May 9, 1943.
The date sticks in Luba’s mind. “That’s when I was taken,” she says.
That morning, German soldiers corralled Luba, her sister, father and stepmother into the small living room. “You have one hour,” an officer told her.
He offered no explanation, no reason why she was the only one chosen, no hint to where she was going. “Take only what you can carry, no more.”
In a previous article, Telling Luba’s Story – Choosing a Form, I noted two reasons for wanting to write my mother-in-law’s World War II story. One was to leave a legacy for the family. The other was to write an engaging narrative for youngsters. In the same blog, I explored 4 forms or genres that I thought might achieve my goals: historical fiction, biography, narrative non-fiction and memoir novel.
Since that post, I’ve narrowed the options. I have eliminated historical fiction from the list (not factual enough for a family legacy) and also biography (too staid for kids). That leaves me with two forms: narrative non-fiction and memoir novel.
Right now, I am wavering between the two. Memoir novels allow a range of factual liberties. Narrative non-fiction requires a more stringent use of facts. In either case, a bag of fiction-writing strategies comes in handy.
In the end, the volume of information at my disposal might dictate a choice. For narrative non-fiction, where accuracy and facts aplenty are a must, the writer needs access to a deep well of information. In Luba’s case, the well is shallow. Much about her past is unknown and now that she is gone, the holes in the information bucket seem overly large.
Other writers have tackled holes even larger. Seattle author Erik Larsen is one. A master of narrative non-fiction, Larsen has a knack for dipping into dry history, wrenching obscure details from the dust, and then moulding strong scenes that entice readers of all stripes. Here’s a short excerpt from Isaac’s Storm, his National Bestseller about the 1900 Galveston, Texas hurricane that killed 6000.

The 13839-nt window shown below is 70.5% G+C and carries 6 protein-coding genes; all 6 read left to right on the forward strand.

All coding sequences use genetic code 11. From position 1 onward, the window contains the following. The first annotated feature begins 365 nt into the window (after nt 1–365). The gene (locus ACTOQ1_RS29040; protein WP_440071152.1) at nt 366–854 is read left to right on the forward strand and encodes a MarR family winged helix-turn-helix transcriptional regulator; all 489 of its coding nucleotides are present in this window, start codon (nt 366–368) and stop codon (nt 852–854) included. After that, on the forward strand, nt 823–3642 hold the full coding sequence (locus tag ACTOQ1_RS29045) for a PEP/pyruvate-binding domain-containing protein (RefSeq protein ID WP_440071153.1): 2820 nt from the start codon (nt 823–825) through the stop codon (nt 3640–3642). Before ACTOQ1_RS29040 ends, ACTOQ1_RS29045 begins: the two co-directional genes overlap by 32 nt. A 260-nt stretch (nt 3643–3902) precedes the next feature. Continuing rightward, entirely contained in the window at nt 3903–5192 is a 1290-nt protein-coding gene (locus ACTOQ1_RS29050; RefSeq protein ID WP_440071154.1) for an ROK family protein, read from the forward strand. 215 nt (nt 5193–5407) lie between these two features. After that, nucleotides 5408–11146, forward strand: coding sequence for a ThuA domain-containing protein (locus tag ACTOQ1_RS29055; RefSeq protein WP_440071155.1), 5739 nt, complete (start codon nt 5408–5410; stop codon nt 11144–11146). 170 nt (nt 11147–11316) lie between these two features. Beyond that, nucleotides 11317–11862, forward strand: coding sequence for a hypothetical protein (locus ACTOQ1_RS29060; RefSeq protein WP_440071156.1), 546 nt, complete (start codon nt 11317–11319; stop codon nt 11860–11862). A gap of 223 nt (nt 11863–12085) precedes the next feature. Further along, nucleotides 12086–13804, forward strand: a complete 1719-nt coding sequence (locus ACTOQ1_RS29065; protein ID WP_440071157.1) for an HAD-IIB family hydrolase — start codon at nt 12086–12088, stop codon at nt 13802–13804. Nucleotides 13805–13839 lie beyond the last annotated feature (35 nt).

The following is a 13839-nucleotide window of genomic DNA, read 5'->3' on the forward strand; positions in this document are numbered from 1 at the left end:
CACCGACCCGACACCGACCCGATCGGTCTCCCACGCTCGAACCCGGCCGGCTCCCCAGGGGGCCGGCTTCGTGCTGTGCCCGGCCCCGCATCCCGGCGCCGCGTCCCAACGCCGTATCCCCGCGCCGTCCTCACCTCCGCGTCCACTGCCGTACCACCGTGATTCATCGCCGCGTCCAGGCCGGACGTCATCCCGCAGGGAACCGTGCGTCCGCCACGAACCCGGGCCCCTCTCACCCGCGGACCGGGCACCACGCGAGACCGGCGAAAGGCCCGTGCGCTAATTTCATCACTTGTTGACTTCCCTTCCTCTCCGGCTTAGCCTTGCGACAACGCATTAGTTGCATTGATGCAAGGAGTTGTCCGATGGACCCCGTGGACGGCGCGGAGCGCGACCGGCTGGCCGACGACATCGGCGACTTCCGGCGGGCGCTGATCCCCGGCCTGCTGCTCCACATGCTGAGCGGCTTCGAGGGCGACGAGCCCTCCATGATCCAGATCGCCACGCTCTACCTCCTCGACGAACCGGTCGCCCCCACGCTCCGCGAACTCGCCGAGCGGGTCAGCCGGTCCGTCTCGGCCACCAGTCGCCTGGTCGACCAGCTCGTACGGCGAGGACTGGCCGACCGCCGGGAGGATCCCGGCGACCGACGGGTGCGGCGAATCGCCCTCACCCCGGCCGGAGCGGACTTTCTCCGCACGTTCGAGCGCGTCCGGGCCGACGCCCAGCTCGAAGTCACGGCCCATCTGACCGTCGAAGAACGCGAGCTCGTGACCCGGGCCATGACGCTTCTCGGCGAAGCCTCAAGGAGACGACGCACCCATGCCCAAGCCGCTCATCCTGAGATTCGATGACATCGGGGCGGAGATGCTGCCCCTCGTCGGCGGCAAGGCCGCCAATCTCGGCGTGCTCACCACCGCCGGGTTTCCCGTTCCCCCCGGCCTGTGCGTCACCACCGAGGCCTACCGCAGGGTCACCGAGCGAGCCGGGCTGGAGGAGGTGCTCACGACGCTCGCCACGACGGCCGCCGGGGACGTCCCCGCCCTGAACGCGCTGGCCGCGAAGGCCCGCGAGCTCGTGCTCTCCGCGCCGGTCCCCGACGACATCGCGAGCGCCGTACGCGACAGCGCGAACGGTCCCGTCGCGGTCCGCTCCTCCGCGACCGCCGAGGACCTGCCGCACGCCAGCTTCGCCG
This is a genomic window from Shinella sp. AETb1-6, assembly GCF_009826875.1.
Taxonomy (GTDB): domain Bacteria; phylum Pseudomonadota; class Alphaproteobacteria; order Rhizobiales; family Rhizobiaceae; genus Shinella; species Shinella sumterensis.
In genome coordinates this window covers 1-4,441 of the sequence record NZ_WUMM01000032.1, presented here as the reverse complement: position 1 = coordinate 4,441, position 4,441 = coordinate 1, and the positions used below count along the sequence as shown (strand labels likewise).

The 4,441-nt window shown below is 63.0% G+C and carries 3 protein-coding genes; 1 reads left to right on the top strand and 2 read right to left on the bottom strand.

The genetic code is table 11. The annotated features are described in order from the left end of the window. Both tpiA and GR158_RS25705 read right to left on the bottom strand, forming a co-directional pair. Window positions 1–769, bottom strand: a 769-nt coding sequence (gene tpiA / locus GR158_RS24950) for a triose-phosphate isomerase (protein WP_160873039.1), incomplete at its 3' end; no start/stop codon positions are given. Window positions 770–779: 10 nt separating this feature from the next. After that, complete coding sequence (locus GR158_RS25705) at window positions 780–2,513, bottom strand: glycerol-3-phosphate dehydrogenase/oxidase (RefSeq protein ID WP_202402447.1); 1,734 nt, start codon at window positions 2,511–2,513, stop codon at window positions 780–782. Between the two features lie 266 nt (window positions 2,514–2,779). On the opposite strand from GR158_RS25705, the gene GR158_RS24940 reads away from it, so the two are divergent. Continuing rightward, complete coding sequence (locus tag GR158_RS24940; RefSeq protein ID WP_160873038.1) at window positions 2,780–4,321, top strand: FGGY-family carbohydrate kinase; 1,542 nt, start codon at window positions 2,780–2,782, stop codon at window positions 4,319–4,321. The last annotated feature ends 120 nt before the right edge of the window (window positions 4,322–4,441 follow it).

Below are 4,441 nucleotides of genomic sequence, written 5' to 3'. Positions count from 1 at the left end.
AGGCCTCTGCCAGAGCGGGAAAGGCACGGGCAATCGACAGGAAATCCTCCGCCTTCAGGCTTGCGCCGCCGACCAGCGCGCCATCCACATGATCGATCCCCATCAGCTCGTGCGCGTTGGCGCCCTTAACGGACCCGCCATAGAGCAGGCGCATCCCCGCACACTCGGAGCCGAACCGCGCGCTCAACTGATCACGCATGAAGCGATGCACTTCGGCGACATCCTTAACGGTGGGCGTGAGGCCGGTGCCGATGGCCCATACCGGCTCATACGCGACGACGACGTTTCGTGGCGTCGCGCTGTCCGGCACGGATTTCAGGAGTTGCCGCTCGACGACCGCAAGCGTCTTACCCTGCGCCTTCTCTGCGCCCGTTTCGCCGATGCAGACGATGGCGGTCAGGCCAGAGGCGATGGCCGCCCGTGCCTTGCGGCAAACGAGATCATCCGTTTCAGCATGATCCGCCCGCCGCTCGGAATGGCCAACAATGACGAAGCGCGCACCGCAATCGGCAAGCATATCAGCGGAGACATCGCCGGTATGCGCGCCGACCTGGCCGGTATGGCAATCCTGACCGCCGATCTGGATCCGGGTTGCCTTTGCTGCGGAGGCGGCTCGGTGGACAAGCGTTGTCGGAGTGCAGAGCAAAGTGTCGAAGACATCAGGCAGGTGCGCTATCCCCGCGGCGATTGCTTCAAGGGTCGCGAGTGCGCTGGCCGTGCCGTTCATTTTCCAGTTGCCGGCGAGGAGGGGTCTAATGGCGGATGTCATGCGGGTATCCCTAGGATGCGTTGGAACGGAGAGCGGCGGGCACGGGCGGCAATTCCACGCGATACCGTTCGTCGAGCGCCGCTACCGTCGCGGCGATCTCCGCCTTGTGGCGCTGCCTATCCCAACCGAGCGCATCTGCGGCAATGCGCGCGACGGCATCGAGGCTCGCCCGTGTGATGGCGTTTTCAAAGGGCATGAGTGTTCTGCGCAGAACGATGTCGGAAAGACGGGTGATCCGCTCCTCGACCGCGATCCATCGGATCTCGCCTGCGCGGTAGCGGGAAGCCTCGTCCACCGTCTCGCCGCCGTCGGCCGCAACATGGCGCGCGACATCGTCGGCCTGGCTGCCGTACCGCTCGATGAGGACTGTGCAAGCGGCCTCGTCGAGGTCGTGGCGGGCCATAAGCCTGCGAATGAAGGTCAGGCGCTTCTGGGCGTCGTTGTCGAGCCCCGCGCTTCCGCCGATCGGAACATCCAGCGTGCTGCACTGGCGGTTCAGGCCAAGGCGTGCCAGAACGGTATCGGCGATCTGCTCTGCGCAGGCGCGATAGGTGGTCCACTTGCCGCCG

The stairwell appeared ahead as a large black rectangle stamped from the floor, and the closer Young got, the deeper the candlelight traveled. It should have shown him stairs and the wood slats of the banister, but he saw neither, only an orange glow undulating on the opposite wall like sunlight off a floating mirror.
Water here he realized. The sea had risen within his house nearly to the top step….
Young set the candle on the floor and walked to the door that led up to the second-floor gallery. He opened it. “In a second I was blown back into the hall.”
So how does Erik Larsen do it? How does he get the information he needs? For Isaac’s Storm, where no survivors were alive to interview, Larsen researched historical archives – letters, newspaper accounts, weather reports, court records, diaries, memoirs, cemetery records, and collections of private papers. From an insurance map with a schematic of each house in Galveston and details about its building material, stove location, dimensions and such, Larsen recreated Galveston, circa 1900. He populated it with key players from the era. Then he escorted readers down Galveston’s streets, into homes threatened by rising water, to the edge of the rolling sea and the storm boiling beyond it.
Fortunately, since the first blog in this series, several family members have stepped forward with information about Luba:
- A tape-recorded session with Luba where she describes some of her experiences
- A partial family tree with names and dates long thought to be lost
- Photographs of Luba as a young woman
- Letters from the Old Ukraine (now troubled Crimea) stuffed in envelopes bearing the return addresses of relatives
All of this made me think of other sources I might access.
- German pension records – Before coming to Canada in 1949, Luba worked as a nurse in post-war Germany. She’d been receiving a small yearly pension from the German government. With a little digging, perhaps that might yield some information.
- Canadian immigration records – Luba crossed the Atlantic by ship and entered Canada at Halifax. Immigration records might indicate dates, her point of departure, companions along the way.
- Survivors with similar stories – MaryLou, one of our Vast Imagination members, suggested that I track down other people in the community who might have had similar experiences. From their stories, I might be able to extract important details and perhaps a few connections.
For now, this ends the Telling Luba’s Story series. Although there are still roadblocks ahead, I have a much clearer view of how to capture the story and what I need to do to give it life. Fortunately, I am a research hound. What might be drudgery for others is an exciting treasure hunt for me, and with some digging I hope to find the gems I need.